Southern cook books/ideas - need help

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What's up guys. First post here. I've always been a lurker. I have recently moved down south and took a sous job and although I have excellent cooking skills - southern cooking is not my forte. I am a little out of my element. I would like to familiarize myself a little more with it and was hoping I could get some ideas from you all. I was hoping to find some off the beaten path names to study up on. Not the mainstream chefs. The small town chefs that accentuate humble ingredients. Doesn't even have to be fine dining although I am looking for higher end ideas. Thanks.
 
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Welcome to ChefTalk.
There are plenty of reference materials available to research Southern cuisine. I think the best thing you can do is entrench yourself in self exploration. Go to some of the off the wall places and see what their Chefs and cooks are doing. Once you get a good feel for what THEY are doing you can start being creative on your own.
 
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Those cookbooks that are self published by local garden clubs and church ladies as fundraisers are full of gems.
Even better... make a friend or two and get invited for Sunday dinner prep.
You can repay the hostess by doing the dishes.

mimi
 
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Remember the cooking of the south is different in separate regions. The East Coast, Gulf coast, Plantation and Appalachian, Is Texas included?
 
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Sean Brock: Heritage is a great book.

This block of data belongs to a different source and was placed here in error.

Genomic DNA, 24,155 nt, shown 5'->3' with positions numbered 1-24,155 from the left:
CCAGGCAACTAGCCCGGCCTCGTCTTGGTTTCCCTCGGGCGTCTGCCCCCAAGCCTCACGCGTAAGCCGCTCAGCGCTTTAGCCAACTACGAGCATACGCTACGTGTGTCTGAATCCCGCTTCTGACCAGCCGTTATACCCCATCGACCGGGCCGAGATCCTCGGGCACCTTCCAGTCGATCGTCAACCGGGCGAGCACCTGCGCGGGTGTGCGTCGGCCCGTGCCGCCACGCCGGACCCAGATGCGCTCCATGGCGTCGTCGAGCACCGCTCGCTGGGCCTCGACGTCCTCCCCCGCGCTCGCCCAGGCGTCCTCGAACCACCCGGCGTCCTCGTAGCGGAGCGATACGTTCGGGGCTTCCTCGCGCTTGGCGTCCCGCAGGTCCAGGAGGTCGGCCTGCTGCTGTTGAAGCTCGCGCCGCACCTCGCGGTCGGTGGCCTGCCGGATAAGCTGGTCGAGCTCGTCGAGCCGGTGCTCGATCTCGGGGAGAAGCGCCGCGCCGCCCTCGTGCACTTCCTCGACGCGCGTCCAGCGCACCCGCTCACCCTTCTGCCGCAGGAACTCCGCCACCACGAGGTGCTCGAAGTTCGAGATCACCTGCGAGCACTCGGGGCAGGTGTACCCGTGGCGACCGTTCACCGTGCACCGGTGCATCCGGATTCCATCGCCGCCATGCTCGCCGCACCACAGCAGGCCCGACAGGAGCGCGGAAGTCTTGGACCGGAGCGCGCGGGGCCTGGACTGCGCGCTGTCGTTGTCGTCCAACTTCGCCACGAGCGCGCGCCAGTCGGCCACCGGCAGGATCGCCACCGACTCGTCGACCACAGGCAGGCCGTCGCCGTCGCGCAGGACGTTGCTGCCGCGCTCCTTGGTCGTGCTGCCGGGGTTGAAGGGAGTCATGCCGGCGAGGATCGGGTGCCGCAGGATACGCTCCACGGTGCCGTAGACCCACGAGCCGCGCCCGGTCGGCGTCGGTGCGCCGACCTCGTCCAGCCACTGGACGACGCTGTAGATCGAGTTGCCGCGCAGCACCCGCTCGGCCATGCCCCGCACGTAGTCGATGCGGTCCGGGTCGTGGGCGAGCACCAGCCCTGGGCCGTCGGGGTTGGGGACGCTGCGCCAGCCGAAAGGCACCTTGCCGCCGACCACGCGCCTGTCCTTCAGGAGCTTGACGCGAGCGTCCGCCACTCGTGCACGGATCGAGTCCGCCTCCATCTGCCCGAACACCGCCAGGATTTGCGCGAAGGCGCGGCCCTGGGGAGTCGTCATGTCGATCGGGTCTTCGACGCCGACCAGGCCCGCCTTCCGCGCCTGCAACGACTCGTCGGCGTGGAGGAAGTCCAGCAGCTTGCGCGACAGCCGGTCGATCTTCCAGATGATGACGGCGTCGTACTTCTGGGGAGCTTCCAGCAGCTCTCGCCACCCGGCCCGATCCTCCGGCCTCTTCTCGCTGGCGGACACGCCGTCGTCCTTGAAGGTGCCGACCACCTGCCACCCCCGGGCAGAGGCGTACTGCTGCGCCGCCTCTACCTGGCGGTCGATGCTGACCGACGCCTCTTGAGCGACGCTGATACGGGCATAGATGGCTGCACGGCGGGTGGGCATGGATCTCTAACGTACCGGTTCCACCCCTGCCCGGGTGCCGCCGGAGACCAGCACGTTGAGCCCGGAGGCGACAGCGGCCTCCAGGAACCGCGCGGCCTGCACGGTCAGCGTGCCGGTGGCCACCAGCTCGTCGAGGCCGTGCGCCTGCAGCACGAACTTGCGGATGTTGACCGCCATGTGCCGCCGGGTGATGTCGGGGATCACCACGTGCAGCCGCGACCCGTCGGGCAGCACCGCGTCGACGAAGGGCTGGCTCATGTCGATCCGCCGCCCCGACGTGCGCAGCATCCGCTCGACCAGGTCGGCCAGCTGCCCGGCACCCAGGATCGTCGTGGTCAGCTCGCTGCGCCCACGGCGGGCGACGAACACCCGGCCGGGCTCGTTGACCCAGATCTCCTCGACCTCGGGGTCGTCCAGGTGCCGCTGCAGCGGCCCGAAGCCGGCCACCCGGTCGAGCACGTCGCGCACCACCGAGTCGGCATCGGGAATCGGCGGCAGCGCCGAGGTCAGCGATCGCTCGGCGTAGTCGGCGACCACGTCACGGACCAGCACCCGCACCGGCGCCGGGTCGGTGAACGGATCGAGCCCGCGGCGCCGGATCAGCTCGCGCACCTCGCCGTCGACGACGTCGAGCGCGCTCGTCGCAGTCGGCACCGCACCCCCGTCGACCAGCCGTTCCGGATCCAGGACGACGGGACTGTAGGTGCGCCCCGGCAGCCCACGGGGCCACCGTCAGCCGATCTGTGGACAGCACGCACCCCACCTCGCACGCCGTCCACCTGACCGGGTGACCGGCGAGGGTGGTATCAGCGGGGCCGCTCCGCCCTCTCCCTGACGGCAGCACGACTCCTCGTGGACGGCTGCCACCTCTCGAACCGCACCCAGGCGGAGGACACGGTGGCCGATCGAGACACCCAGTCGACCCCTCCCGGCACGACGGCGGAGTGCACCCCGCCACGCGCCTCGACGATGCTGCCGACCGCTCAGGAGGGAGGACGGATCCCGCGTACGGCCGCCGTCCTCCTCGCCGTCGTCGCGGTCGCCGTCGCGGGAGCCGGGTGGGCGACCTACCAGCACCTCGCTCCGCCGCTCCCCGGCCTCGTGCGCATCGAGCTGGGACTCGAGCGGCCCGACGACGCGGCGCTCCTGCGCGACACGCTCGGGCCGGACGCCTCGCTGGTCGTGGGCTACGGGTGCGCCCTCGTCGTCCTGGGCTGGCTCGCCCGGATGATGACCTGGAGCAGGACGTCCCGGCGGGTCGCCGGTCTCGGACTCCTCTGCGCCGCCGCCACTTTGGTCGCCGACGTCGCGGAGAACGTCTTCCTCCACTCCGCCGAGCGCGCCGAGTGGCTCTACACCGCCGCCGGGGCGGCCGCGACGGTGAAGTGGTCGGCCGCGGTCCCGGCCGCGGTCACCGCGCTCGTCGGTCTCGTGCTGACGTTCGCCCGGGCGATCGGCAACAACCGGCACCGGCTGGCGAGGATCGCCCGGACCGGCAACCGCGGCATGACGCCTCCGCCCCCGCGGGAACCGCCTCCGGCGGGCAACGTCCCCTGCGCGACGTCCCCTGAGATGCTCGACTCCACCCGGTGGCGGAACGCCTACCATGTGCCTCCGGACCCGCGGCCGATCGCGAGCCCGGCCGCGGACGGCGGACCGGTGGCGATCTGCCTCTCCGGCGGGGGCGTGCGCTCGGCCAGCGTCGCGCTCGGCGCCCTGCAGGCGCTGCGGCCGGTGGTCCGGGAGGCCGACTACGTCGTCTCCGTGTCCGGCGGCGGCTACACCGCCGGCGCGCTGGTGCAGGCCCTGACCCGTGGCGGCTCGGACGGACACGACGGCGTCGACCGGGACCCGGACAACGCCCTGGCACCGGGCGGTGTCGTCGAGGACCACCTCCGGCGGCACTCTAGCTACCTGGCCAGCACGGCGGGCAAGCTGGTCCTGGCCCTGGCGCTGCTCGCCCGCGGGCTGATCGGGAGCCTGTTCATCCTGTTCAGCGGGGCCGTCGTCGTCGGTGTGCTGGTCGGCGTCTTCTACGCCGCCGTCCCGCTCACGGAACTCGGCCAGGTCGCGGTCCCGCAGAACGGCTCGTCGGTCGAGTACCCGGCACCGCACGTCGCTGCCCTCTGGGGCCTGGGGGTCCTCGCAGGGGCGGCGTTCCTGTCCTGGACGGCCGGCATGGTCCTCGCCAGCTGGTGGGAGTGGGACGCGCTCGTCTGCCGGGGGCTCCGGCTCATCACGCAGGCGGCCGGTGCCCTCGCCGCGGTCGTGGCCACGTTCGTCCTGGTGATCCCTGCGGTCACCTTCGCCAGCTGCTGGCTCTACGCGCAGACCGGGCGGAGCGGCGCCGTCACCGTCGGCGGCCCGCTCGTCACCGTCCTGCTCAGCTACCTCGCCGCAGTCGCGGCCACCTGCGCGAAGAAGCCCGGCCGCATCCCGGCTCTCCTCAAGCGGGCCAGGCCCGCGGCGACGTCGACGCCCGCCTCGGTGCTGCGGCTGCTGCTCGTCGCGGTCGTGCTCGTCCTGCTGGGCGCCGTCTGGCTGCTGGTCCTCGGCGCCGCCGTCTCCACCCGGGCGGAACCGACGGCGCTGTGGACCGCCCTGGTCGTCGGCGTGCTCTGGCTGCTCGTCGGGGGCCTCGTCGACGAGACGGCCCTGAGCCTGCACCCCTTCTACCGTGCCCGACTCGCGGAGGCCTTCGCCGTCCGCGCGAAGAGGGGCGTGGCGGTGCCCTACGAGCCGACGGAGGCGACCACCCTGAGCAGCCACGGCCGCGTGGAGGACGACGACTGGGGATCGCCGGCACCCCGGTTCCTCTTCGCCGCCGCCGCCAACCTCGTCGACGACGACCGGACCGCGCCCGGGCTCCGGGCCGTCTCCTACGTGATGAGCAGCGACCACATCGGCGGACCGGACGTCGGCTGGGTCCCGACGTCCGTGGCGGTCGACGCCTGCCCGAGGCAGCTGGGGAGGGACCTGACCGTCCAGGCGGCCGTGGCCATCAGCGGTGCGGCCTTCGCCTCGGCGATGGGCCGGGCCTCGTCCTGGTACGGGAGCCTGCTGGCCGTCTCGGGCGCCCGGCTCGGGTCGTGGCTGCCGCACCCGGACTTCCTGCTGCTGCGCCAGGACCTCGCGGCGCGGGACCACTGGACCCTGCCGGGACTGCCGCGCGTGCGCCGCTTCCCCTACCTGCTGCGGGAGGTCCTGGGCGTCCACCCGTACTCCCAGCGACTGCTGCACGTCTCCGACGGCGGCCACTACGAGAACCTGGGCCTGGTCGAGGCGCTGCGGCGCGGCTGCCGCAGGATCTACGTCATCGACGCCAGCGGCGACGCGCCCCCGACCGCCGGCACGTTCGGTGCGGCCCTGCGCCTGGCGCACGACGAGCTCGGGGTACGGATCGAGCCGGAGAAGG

It seems I can't link to it, but Amazon carries it for a reasonable price. Really good book.
 
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Remember the cooking of the south is different in separate regions. The East Coast, Gulf coast, Plantation and Appalachian, Is Texas included?

Most states will have stand out dishes that define the local cultures (different BBQ or whatever) Texas can point to TexMex as ours.
The rest will fall into the traditional southern classics.
Fried chicken with biscuits and cream gravy, veggies cooked in pork fat or deep fried, potatoes (with a ton of butter and a splash of evaporated milk) smashed instead of whipped, tons of rice (either served "plain" or used as an ingredient in a casserole) to name a few.
Don't forget dessert...caramel cake and banana/tapioca puddings or maybe a peach cobbler and pecan pie.

mimi
 
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Here is a James Beard winner.
 
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It would help if we knew where you were. I second going to thrift stores and finding copies of church lady cookbooks. drive around and look for 'Benefit' dinners held by churches and civic groups. if you can, go to small cafes for a late lunch, most of the crowd is gone back to work by 1pm and most stay open till 3pm. learn what is in season and when. see if there are produce farms near you.
 
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